157. Young JP, Crossman LC, Johnston AW, Thomson NR, Ghazoui ZF, Hull KH, Wexler M, Curson AR, Todd JD, Poole PS, Mauchline TH, East AK, Quail MA, Churcher C, Arrowsmith C, Cherevach I, Chillingworth T, Clarke K, Cronin A, Davis P, Fraser A, Hance Z, Hauser H, Jagels K, Moule S, Mungall K, Norbertczak H, Rabbinowitsch E, Sanders M, Simmonds M, Whitehead S, Parkhill J (2006) The genome of Rhizobium leguminosarum has recognizable core and accessory components. Genome Biol 7:R34PubMedCentralPubMedCrossRefGoogle Scholar
  158. Yuan Z, Van Briesen JM (2006) The formation of intermediates in EDTA and NTA biodegradation. Environ Eng Sci 23:533–544CrossRefGoogle Scholar
  159. Yutani M, Taniguchi H, Borjihan H, Ogita A,Fujita K, Tanaka T (2011) Alliinase from Ensifer adhaerens and its use for generation of fungicidal activity. AMB Express 1:2.
  160. Zakhia F, De Lajudie P (2001) Taxonomy of rhizobia. Agronomie 21:569–576CrossRefGoogle Scholar
  161. Zambryski P, Joos H, Genetello C, Leemans J, Van Montagu M, Schell J (1983) Ti plasmid vector for the introduction of DNA into plant cells without alteration of their normal regeneration capacity. EMBO J 2:2143PubMedCentralPubMedGoogle Scholar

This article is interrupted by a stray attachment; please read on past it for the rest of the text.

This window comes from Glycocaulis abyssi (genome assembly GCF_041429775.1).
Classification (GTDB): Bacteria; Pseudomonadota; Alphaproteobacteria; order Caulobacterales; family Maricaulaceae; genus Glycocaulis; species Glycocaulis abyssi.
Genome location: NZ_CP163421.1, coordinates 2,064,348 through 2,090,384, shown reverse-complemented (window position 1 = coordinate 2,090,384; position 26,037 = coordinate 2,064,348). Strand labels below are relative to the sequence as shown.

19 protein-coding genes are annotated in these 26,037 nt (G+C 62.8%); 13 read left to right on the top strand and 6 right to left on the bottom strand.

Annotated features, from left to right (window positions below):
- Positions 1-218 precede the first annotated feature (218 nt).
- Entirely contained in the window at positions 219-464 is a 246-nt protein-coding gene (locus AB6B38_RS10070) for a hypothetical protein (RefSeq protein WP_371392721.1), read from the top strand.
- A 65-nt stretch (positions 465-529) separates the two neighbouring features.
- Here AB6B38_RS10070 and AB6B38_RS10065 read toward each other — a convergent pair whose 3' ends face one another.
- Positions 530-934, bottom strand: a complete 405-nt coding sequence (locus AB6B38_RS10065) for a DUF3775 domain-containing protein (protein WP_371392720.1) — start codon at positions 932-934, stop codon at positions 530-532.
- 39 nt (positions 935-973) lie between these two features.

162. Zeph LR (1986) Indirect phage analysis studies of the activity of nonobligate predator bacteria in soil. Thesis, Pennsylvania State University Park, PennsylvaniaGoogle Scholar
  163. Zeph LR, Casida LE (1986) Gram-negative versus gram-positive (actinomycete) bacterial predators of bacteria in soil. Appl Environ Microbiol 52:2319–2823Google Scholar
  164. Zhou GC, Wang Y, Zhai S, Ge F, Liu ZH, Dai YJ, Yuan S, Hou JY (2013) Biodegradation of the neonicotinoid insecticide thiamethoxam by the nitrogen-fixing and plant-growth-promoting rhizobacterium Ensifer adhaerens strain TMX-23. Appl Microbiol Biotechnol 97(9):4065–4074. doi: 10.1007/s00253-012-4638-3. Epub 2012 Dec 30Google Scholar

Copyright information

© Springer-Verlag Berlin Heidelberg 2014

Authors and Affiliations

  • Lucia Maria Carareto Alves
    • 1
  • Jackson Antônio Marcondes de Souza
    • 2
  • Alessandro de Mello Varani
    • 1
  • Eliana Gertrudes de Macedo Lemos
    • 1
  1. 1.Departamento de TecnologiaUniversidade Estadual PaulistaSão PauloBrazil
  2. 2.Departamento de Biologia Aplicada à AgropecuáriaUniversidade Estadual PaulistaSão PauloBrazil

Personalised recommendations